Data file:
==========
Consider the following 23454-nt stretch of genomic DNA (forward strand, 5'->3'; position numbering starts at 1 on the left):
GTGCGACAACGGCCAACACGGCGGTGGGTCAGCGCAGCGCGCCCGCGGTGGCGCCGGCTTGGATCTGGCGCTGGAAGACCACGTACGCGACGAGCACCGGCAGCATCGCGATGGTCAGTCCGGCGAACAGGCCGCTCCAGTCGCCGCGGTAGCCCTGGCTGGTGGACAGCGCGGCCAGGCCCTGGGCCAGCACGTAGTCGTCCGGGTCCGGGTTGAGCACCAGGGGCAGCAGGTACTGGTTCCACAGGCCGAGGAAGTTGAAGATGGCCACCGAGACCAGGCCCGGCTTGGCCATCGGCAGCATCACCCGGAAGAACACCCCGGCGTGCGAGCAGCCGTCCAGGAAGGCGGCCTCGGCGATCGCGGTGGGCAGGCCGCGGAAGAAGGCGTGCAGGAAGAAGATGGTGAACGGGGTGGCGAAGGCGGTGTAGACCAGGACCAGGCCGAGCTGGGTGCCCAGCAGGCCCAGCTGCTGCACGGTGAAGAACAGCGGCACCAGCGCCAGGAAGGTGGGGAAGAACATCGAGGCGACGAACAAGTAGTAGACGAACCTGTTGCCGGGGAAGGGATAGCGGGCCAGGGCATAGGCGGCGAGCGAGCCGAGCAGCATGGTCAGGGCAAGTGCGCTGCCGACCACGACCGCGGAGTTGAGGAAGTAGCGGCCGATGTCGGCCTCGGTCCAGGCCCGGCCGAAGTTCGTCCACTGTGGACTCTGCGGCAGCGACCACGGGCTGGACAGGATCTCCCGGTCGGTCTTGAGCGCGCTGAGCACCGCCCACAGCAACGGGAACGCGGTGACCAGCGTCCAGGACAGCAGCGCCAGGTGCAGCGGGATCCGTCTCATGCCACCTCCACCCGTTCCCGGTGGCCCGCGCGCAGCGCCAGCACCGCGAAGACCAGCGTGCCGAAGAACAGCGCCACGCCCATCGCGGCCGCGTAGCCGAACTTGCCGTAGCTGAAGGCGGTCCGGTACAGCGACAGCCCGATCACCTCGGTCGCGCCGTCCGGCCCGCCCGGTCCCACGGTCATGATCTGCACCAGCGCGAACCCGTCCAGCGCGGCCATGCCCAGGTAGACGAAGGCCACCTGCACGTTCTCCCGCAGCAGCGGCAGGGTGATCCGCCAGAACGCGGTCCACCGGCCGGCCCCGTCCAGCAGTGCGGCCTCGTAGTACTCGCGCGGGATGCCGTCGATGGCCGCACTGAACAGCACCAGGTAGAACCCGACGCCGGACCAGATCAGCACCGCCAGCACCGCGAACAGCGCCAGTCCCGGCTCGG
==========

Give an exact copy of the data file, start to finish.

Consider the following 23454-nt stretch of genomic DNA (forward strand, 5'->3'; position numbering starts at 1 on the left):
GTGCGACAACGGCCAACACGGCGGTGGGTCAGCGCAGCGCGCCCGCGGTGGCGCCGGCTTGGATCTGGCGCTGGAAGACCACGTACGCGACGAGCACCGGCAGCATCGCGATGGTCAGTCCGGCGAACAGGCCGCTCCAGTCGCCGCGGTAGCCCTGGCTGGTGGACAGCGCGGCCAGGCCCTGGGCCAGCACGTAGTCGTCCGGGTCCGGGTTGAGCACCAGGGGCAGCAGGTACTGGTTCCACAGGCCGAGGAAGTTGAAGATGGCCACCGAGACCAGGCCCGGCTTGGCCATCGGCAGCATCACCCGGAAGAACACCCCGGCGTGCGAGCAGCCGTCCAGGAAGGCGGCCTCGGCGATCGCGGTGGGCAGGCCGCGGAAGAAGGCGTGCAGGAAGAAGATGGTGAACGGGGTGGCGAAGGCGGTGTAGACCAGGACCAGGCCGAGCTGGGTGCCCAGCAGGCCCAGCTGCTGCACGGTGAAGAACAGCGGCACCAGCGCCAGGAAGGTGGGGAAGAACATCGAGGCGACGAACAAGTAGTAGACGAACCTGTTGCCGGGGAAGGGATAGCGGGCCAGGGCATAGGCGGCGAGCGAGCCGAGCAGCATGGTCAGGGCAAGTGCGCTGCCGACCACGACCGCGGAGTTGAGGAAGTAGCGGCCGATGTCGGCCTCGGTCCAGGCCCGGCCGAAGTTCGTCCACTGTGGACTCTGCGGCAGCGACCACGGGCTGGACAGGATCTCCCGGTCGGTCTTGAGCGCGCTGAGCACCGCCCACAGCAACGGGAACGCGGTGACCAGCGTCCAGGACAGCAGCGCCAGGTGCAGCGGGATCCGTCTCATGCCACCTCCACCCGTTCCCGGTGGCCCGCGCGCAGCGCCAGCACCGCGAAGACCAGCGTGCCGAAGAACAGCGCCACGCCCATCGCGGCCGCGTAGCCGAACTTGCCGTAGCTGAAGGCGGTCCGGTACAGCGACAGCCCGATCACCTCGGTCGCGCCGTCCGGCCCGCCCGGTCCCACGGTCATGATCTGCACCAGCGCGAACCCGTCCAGCGCGGCCATGCCCAGGTAGACGAAGGCCACCTGCACGTTCTCCCGCAGCAGCGGCAGGGTGATCCGCCAGAACGCGGTCCACCGGCCGGCCCCGTCCAGCAGTGCGGCCTCGTAGTACTCGCGCGGGATGCCGTCGATGGCCGCACTGAACAGCACCAGGTAGAACCCGACGCCGGACCAGATCAGCACCGCCAGCACCGCGAACAGCGCCAGTCCCGGCTCGG